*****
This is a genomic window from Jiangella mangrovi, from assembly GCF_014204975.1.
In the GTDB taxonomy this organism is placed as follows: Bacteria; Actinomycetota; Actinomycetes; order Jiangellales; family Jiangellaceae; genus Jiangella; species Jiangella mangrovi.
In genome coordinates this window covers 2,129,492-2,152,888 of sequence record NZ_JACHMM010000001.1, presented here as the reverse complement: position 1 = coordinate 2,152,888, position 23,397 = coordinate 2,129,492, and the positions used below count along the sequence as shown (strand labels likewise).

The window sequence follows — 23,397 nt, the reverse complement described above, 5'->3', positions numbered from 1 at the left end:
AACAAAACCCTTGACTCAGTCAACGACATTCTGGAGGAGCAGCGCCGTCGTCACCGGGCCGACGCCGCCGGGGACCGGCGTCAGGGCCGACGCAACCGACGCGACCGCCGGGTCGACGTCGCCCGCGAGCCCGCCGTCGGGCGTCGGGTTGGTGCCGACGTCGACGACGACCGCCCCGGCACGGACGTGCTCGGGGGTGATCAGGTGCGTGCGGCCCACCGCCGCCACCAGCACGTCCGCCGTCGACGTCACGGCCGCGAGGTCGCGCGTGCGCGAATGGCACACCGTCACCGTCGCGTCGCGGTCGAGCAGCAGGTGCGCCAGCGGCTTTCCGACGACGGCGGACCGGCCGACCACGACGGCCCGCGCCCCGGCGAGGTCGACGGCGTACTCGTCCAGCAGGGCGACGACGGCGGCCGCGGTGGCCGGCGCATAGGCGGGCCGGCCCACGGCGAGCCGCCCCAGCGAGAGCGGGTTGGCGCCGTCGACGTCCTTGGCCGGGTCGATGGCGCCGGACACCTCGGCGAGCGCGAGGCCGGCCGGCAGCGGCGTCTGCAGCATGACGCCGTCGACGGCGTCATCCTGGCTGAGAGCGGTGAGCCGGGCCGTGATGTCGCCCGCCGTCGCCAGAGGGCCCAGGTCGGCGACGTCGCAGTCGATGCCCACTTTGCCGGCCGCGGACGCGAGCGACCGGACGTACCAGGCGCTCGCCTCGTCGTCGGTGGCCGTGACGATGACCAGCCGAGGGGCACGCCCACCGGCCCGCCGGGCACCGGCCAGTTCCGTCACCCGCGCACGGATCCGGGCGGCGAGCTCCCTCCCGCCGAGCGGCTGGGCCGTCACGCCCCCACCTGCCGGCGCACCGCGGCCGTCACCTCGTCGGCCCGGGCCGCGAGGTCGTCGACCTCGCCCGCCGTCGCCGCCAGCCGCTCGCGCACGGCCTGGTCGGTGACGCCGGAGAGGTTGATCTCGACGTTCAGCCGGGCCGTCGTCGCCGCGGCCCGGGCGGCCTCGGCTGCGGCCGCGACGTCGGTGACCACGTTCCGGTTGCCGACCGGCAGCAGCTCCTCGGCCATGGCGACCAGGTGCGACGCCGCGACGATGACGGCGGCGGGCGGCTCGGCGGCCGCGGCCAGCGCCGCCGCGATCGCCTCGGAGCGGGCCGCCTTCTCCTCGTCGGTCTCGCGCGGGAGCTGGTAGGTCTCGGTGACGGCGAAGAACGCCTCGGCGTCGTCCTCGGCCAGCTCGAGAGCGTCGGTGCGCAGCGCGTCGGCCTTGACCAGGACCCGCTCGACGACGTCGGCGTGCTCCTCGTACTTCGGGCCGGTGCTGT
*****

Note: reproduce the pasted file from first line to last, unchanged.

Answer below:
This is a genomic window from Jiangella mangrovi, from assembly GCF_014204975.1.
In the GTDB taxonomy this organism is placed as follows: Bacteria; Actinomycetota; Actinomycetes; order Jiangellales; family Jiangellaceae; genus Jiangella; species Jiangella mangrovi.
In genome coordinates this window covers 2,129,492-2,152,888 of sequence record NZ_JACHMM010000001.1, presented here as the reverse complement: position 1 = coordinate 2,152,888, position 23,397 = coordinate 2,129,492, and the positions used below count along the sequence as shown (strand labels likewise).

The window sequence follows — 23,397 nt, the reverse complement described above, 5'->3', positions numbered from 1 at the left end:
AACAAAACCCTTGACTCAGTCAACGACATTCTGGAGGAGCAGCGCCGTCGTCACCGGGCCGACGCCGCCGGGGACCGGCGTCAGGGCCGACGCAACCGACGCGACCGCCGGGTCGACGTCGCCCGCGAGCCCGCCGTCGGGCGTCGGGTTGGTGCCGACGTCGACGACGACCGCCCCGGCACGGACGTGCTCGGGGGTGATCAGGTGCGTGCGGCCCACCGCCGCCACCAGCACGTCCGCCGTCGACGTCACGGCCGCGAGGTCGCGCGTGCGCGAATGGCACACCGTCACCGTCGCGTCGCGGTCGAGCAGCAGGTGCGCCAGCGGCTTTCCGACGACGGCGGACCGGCCGACCACGACGGCCCGCGCCCCGGCGAGGTCGACGGCGTACTCGTCCAGCAGGGCGACGACGGCGGCCGCGGTGGCCGGCGCATAGGCGGGCCGGCCCACGGCGAGCCGCCCCAGCGAGAGCGGGTTGGCGCCGTCGACGTCCTTGGCCGGGTCGATGGCGCCGGACACCTCGGCGAGCGCGAGGCCGGCCGGCAGCGGCGTCTGCAGCATGACGCCGTCGACGGCGTCATCCTGGCTGAGAGCGGTGAGCCGGGCCGTGATGTCGCCCGCCGTCGCCAGAGGGCCCAGGTCGGCGACGTCGCAGTCGATGCCCACTTTGCCGGCCGCGGACGCGAGCGACCGGACGTACCAGGCGCTCGCCTCGTCGTCGGTGGCCGTGACGATGACCAGCCGAGGGGCACGCCCACCGGCCCGCCGGGCACCGGCCAGTTCCGTCACCCGCGCACGGATCCGGGCGGCGAGCTCCCTCCCGCCGAGCGGCTGGGCCGTCACGCCCCCACCTGCCGGCGCACCGCGGCCGTCACCTCGTCGGCCCGGGCCGCGAGGTCGTCGACCTCGCCCGCCGTCGCCGCCAGCCGCTCGCGCACGGCCTGGTCGGTGACGCCGGAGAGGTTGATCTCGACGTTCAGCCGGGCCGTCGTCGCCGCGGCCCGGGCGGCCTCGGCTGCGGCCGCGACGTCGGTGACCACGTTCCGGTTGCCGACCGGCAGCAGCTCCTCGGCCATGGCGACCAGGTGCGACGCCGCGACGATGACGGCGGCGGGCGGCTCGGCGGCCGCGGCCAGCGCCGCCGCGATCGCCTCGGAGCGGGCCGCCTTCTCCTCGTCGGTCTCGCGCGGGAGCTGGTAGGTCTCGGTGACGGCGAAGAACGCCTCGGCGTCGTCCTCGGCCAGCTCGAGAGCGTCGGTGCGCAGCGCGTCGGCCTTGACCAGGACCCGCTCGACGACGTCGGCGTGCTCCTCGTACTTCGGGCCGGTGCTGT